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Blessing of animals

From Wikipedia, the free encyclopedia

Blessing of the Animals Mural, Mexican Consul, Los Angeles

Blessing of animals can be either of the animal or of the human-animal relationship, and can apply to pets and other companion animals, or to agricultural animals and working and other animals which humans depend on or interact with.

Blessing of animals, or of the slaughtering process, before slaughter, is a key element of some religions.

Ceremonial blessing of companion animals occurs throughout the world,[1] for example, Australia,[2] Canada,[3] Scotland,[4] Spain,[5] and the United States.[6]

Blessing of animals is a religious activity, and occurs broadly across most religions in some form, including, for example, across Christianity,[7] Islam, Judaism,[8] Shinto,[9] Unitarian Universalism,[10] amongst others.

Secular respect for animals is also strong, for example, World Animal Day, an international day of action for animal rights and welfare celebrated annually, but is still held on 4 October, the feast day of Francis of Assisi, a Christian patron saint of animals.[11]


Blessing of the Animals on St. Francis' Day at an Episcopal church in Lincoln, Nebraska

Annually now, on or around October 4, Christians worldwide celebrate the Feast of Saint Francis with a blessing of animals and prayers for creation.[7]

Catholicism[12] has specific liturgies for the blessing of animals, highlighting creation and interdependence.[13] United Methodists also have a specific liturgy highlighting creation and mutual interdependence.[14]

Separate variants of Christianity will sometimes combine to hold joint, ecumenical, animal blessing ceremonies, for example Catholic and Episcopal Church (United States) churches.[15]


Many synagogues now have ceremonies for the blessing of animals, and some say the idea may have originated in ancient Judaism. The Jewish ceremony is often performed on the seventh day of Passover (in the spring) as a celebration of the Hebrews’ (and their animals’) emancipation from slavery in Egypt more than 3,000 years ago. Many Jewish congregations schedule blessings of the animals after the High Holy Days, with ceremonies around the second weekly Torah portion of the Jewish Year, the Parashat Noach, the portion about Noah and the ark, the saving of both humans and other animals, they also being gifts from God.[16]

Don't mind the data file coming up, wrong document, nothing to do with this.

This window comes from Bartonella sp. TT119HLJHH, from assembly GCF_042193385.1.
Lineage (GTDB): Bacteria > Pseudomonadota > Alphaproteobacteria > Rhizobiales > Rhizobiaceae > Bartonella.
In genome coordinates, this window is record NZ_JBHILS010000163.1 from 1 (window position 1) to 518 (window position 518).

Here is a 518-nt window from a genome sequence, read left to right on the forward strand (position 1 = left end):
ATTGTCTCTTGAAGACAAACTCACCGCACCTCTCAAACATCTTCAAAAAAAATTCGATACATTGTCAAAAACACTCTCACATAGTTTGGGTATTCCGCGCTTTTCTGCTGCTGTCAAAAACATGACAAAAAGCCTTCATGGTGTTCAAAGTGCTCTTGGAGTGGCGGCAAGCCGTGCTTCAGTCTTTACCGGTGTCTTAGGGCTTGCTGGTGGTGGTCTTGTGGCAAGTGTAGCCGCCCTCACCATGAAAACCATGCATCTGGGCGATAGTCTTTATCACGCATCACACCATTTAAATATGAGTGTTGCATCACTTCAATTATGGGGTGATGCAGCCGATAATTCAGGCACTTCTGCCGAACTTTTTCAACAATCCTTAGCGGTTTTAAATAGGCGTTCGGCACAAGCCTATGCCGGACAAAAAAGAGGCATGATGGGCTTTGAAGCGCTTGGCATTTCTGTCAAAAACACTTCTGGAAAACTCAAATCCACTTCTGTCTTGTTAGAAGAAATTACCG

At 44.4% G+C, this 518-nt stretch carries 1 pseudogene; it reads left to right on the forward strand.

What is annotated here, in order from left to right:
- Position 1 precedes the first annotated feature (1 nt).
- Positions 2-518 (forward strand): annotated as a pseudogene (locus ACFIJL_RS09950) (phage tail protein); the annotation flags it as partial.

Other Jewish ceremonies are derived from the Christian ceremony and are not derived from traditional Judaism, which gives some concern for more traditional followers of Judaism.[8]

Elvis Best "read" the Torah at his Bark Mitzvah in 2007.

Ritual slaughter

For meat to be kosher, a ritual blessing to God is required for the animals about to be slaughtered, shechita.[17]

Coming of age

A Bark Mitzvah is an observance and celebration of a dog's coming of age,[18][19] analogous to the Jewish traditional Bar Mitzvah and Bat Mitzvah terminology. The term has been in use since at least 1958.

The bark mitzvah ceremony is not universally well regarded in Judaism.[20]


Ritual slaughter

Islamic dhabiha requires that God's name be pronounced before each slaughter.[21]


Blessing of cars, horses, and vehicles in front of the church of San Pedro de Santa Bárbara de Heredia, Costa Rica

Some towns and cities have the blessing of animals as a cultural event, for example:

  • San Juan del Río, on January 17, feast day of San Antonio.
  • Unterammergau, the site of the 11th-century Chapel of St Leonhard, patron saint of horses, which is the terminus of the annual Leonhardritt and Blessing of the Animals.
  • Blessing of the Animals at Olvera Street, an event from 1930, is held every Sabado de Gloria (Holy Saturday). It is an all-day event with vendors, performers, and a procession where participants bring their animals to be blessed by religious authorities and others.[22]
  • Madrid, where the festival has been celebrated largely uninterrupted since the 19th century. It is also held in other parts of Spain, such as the Balearic Islands in the Mediterranean and the northern city of Burgos.[5]
  • During the latter part of the 20th century, the blessing of animals and pets in the United States has become mainstream cultural activity, with services occurring in 48 states and districts in 2008.[7]

Culturally significant animals